Don’t get me wrong: if you can do the assigned reading before class, you should. But when you start getting hundreds of pages of reading a week – as often happens in college – reading everything just isn’t possible. That’s why I usually waited until after class to tackle the textbook. After the lesson, I could do the readings faster because I was already familiar with the material, and I could skip or skim the sections that the teacher had indicated weren’t as important. Think of it this way: the amount of time you spend in class is fixed; the amount of time you spend reading is not. By waiting to read until after the lesson, I significantly cut down my study time. Keep in mind, however, that there are lots of exceptions to this rule. If you’re expected to participate or there’s the chance of a pop quiz, you’d better come to class prepared!
At the end of a test, what usually happens? Chaos breaks out as students turn to one another and compare answers as if their lives depended on it. And if those answers are different, they start to panic. I avoided this pointless post-test ritual by leaving the room as quickly as possible. Why work myself into a frenzy when I couldn’t do anything about it? And why should I trust my classmates’ answers, anyway? If I could, I looked up what I wasn’t sure about in the textbook. Otherwise, I just waited until I got the test back. Then I went over what I got wrong and made sure I knew it for next time. Simple and (relatively) stress free!
Since junior high school, I have always studied with good old Amadeus playing in the background. (My favorite study soundtrack is Mozart’s Violin Concertos, by the way.) Although Mozart does not increase IQ, as people claimed in the 1990s, it can put you in a better mood and improve concentration. There’s something about classical music that just makes you feel, well, smart! If you don’t like Mozart, you can try any music that is upbeat and has a steady rhythm and a relatively constant volume. Whatever you do, don’t put on vocal music while you’re doing schoolwork, as you use the same part of your brain for studying as you do for listening to lyrics. That means Jay-Z and Lady Gaga are out!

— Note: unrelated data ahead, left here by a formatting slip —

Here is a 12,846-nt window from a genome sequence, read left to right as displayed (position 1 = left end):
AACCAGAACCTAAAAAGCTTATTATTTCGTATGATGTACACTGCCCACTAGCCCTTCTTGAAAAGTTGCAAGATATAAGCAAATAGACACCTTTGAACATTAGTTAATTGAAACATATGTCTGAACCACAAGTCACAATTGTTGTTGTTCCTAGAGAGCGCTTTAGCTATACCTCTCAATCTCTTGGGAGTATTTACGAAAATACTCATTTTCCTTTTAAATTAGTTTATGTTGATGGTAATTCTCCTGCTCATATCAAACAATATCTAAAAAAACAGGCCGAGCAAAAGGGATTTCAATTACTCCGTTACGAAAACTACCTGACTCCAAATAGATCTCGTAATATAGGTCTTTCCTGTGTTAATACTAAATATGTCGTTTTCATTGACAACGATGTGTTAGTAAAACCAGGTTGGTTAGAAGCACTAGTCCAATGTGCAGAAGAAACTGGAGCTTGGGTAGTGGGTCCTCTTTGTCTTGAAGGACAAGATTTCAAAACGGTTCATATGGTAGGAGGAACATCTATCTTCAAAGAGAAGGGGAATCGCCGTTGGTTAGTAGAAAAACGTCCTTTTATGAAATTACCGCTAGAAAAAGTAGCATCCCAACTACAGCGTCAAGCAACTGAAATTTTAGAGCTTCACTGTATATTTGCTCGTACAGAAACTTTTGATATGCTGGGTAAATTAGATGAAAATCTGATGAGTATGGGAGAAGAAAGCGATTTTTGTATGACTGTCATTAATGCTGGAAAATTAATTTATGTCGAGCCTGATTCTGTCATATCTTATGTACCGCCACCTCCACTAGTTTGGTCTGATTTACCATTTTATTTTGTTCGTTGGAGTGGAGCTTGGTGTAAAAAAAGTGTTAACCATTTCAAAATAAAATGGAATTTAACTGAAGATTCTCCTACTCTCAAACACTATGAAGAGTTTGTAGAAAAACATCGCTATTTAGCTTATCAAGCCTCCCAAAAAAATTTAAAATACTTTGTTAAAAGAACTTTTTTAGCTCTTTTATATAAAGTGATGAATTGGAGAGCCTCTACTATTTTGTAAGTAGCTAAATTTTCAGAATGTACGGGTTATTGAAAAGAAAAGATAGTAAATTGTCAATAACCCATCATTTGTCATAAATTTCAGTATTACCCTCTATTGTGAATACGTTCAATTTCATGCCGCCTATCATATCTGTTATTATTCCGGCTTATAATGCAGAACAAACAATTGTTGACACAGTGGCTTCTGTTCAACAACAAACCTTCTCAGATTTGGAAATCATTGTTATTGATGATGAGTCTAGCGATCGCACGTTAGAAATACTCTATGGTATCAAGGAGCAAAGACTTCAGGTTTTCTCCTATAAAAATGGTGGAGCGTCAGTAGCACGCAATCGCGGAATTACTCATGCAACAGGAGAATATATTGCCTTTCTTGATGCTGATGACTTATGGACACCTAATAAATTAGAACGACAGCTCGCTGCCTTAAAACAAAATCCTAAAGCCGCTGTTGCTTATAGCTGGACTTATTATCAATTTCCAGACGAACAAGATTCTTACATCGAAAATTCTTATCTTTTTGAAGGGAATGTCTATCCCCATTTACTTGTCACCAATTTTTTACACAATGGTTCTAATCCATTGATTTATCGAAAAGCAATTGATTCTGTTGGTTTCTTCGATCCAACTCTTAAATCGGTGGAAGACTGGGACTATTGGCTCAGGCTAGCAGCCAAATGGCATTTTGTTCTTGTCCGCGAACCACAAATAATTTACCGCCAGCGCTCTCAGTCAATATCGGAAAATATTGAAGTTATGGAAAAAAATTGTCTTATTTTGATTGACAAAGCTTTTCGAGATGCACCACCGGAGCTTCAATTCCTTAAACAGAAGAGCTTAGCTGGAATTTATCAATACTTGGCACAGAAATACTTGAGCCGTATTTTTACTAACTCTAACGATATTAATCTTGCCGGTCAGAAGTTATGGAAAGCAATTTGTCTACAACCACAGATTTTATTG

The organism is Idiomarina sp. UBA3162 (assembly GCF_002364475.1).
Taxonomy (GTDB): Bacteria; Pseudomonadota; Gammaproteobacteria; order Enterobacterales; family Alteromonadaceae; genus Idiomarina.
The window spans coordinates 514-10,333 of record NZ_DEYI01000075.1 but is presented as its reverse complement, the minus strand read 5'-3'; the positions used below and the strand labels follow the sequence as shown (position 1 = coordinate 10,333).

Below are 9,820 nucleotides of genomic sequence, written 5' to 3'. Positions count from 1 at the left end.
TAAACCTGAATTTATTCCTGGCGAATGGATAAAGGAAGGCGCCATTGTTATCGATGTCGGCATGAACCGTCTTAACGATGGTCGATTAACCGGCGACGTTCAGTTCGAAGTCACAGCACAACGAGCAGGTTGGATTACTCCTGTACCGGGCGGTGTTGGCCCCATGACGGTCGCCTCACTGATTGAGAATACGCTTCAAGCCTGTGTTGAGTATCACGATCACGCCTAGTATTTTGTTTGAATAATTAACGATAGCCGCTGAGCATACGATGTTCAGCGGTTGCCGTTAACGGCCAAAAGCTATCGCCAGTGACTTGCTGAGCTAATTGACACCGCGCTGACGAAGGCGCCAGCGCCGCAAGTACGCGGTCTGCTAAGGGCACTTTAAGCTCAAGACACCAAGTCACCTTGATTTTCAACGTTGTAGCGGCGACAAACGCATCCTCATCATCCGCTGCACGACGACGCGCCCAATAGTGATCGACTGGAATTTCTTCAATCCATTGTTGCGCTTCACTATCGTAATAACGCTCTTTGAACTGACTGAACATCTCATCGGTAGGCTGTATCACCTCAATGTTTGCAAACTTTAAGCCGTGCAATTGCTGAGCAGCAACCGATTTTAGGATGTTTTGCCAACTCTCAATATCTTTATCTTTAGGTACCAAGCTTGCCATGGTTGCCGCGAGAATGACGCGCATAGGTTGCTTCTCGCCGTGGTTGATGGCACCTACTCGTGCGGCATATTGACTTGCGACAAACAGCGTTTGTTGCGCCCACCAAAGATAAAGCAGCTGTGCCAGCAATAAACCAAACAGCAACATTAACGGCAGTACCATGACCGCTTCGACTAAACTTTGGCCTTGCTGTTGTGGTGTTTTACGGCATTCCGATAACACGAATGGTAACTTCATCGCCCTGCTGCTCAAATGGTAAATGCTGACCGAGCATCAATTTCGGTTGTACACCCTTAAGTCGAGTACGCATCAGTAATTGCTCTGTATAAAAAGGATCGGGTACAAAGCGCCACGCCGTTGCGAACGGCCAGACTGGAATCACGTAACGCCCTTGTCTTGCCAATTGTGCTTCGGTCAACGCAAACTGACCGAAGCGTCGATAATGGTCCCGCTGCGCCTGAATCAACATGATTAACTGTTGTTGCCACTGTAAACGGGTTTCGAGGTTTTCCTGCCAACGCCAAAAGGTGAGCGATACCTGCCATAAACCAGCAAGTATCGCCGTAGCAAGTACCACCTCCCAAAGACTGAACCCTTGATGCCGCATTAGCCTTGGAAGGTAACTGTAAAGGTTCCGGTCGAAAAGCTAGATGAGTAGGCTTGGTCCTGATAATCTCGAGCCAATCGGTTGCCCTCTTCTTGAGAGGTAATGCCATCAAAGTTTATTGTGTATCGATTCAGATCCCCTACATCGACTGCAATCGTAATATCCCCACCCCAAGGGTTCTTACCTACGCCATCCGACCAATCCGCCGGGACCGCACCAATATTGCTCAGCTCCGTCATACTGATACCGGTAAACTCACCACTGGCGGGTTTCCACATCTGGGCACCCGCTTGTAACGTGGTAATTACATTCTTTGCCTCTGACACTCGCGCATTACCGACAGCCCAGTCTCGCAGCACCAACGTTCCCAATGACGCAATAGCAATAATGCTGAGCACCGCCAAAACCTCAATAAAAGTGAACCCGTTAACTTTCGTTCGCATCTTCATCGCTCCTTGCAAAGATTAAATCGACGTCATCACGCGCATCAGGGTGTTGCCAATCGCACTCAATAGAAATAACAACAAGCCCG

I’m not saying that you have to follow these techniques to become a great student. They may not all work for you. If you love joining study groups, hate reading in bed, and prefer studying in silence, that’s perfectly fine. The point is to develop strategies that work for you. Don’t be afraid to challenge convention and try new things. Remember that being a top student is a lifestyle, and you need to feel comfortable in order to do your best.
About The Author:
Stefanie Weisman was valedictorian of Stuyvesant High School in New York City and graduated from Columbia University with the highest GPA in her class. She has a B.A. in History, a B.S. in Computer Science, and an M.A. in Art History. She is the author of The Secrets of Top Students: Tips, Tools, and Techniques for Acing High School and College (Sourcebooks, 2013). Follow Stefanie on her website, www.valedictoriansguide.com, or on Twitter @StefanieWeisman.